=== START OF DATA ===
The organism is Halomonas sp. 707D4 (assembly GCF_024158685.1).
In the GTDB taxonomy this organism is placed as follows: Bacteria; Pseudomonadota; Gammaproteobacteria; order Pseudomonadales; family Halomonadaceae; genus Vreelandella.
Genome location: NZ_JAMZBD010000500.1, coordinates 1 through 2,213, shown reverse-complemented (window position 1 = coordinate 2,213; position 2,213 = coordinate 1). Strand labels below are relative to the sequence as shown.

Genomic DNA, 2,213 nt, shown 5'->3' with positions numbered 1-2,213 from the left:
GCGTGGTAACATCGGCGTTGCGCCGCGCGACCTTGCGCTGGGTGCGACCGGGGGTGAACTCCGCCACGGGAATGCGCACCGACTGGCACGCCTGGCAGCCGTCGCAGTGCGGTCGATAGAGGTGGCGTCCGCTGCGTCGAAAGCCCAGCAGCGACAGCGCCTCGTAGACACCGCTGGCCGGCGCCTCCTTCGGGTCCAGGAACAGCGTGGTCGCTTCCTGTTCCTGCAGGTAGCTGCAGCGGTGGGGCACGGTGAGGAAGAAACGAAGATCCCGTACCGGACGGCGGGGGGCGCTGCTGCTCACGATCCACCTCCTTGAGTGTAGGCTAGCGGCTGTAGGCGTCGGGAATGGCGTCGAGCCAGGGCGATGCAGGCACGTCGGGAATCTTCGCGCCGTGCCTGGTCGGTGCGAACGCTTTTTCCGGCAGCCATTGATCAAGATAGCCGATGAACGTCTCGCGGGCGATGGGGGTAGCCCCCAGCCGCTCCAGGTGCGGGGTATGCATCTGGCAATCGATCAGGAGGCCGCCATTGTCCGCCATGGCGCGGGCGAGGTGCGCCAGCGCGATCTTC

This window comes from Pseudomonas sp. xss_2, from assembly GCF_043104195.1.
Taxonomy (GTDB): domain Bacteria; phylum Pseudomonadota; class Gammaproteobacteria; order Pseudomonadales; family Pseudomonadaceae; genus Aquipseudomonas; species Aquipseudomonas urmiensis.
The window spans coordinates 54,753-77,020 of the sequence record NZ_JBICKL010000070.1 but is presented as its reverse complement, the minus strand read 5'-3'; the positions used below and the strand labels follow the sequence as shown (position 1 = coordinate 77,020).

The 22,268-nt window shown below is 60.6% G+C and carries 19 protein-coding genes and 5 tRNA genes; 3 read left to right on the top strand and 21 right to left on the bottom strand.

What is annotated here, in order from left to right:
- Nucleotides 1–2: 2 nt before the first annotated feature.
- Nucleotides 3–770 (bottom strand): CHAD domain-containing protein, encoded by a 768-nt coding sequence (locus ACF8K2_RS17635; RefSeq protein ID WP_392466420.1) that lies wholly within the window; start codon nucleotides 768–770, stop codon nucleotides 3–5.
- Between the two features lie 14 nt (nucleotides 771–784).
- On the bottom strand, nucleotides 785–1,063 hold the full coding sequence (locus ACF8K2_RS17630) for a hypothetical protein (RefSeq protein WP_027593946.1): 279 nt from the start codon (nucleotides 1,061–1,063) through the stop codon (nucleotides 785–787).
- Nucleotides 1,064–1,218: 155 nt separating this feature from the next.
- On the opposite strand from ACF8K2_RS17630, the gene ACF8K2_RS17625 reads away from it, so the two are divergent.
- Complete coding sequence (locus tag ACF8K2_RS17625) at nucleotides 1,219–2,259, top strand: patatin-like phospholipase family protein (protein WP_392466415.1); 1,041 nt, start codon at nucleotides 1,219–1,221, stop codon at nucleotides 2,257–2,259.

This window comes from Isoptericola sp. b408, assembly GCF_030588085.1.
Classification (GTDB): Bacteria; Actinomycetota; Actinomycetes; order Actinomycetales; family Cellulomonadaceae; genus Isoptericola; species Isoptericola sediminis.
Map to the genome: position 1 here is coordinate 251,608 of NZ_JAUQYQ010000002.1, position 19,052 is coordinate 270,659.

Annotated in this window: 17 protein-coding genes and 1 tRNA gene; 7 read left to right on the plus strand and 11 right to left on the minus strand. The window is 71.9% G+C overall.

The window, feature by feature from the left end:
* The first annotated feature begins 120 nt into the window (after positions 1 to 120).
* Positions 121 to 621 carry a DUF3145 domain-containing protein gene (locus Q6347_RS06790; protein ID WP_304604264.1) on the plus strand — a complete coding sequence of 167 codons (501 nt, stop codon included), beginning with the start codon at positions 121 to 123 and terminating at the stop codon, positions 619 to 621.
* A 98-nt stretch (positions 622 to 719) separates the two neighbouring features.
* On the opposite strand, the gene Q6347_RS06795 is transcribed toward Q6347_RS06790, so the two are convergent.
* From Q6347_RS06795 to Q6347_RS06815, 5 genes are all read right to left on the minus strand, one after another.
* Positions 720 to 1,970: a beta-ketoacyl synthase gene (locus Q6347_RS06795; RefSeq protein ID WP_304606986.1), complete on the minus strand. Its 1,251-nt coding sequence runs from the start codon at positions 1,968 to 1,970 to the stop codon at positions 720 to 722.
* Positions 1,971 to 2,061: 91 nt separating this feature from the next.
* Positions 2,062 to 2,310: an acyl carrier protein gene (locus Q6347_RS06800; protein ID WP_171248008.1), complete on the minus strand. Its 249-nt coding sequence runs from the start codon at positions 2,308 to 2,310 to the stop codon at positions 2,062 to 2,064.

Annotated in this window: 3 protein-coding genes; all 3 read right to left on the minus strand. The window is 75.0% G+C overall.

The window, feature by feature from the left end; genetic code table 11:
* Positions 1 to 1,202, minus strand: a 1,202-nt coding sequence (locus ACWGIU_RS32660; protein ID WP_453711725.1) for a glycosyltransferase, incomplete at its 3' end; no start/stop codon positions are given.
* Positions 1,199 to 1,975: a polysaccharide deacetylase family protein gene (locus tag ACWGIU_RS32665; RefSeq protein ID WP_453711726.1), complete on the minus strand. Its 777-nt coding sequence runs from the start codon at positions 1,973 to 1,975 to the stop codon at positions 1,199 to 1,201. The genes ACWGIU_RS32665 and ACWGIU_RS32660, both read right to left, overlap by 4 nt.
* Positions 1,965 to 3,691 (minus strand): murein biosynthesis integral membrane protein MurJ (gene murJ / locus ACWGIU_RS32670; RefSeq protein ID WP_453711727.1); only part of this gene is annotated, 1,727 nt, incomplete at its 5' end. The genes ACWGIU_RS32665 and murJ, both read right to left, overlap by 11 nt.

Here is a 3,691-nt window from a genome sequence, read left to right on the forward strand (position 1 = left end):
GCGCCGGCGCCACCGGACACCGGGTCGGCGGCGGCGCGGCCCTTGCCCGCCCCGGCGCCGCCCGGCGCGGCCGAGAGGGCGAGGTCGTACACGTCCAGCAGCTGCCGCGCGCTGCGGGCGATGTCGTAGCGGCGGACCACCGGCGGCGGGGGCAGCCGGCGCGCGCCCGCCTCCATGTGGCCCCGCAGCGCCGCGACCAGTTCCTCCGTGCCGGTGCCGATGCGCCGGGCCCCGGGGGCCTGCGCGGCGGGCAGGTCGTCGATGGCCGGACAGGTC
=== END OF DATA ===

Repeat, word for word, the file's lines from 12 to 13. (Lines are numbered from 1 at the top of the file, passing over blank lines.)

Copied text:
- Nucleotides 3–770 (bottom strand): CHAD domain-containing protein, encoded by a 768-nt coding sequence (locus ACF8K2_RS17635; RefSeq protein ID WP_392466420.1) that lies wholly within the window; start codon nucleotides 768–770, stop codon nucleotides 3–5.
- Between the two features lie 14 nt (nucleotides 771–784).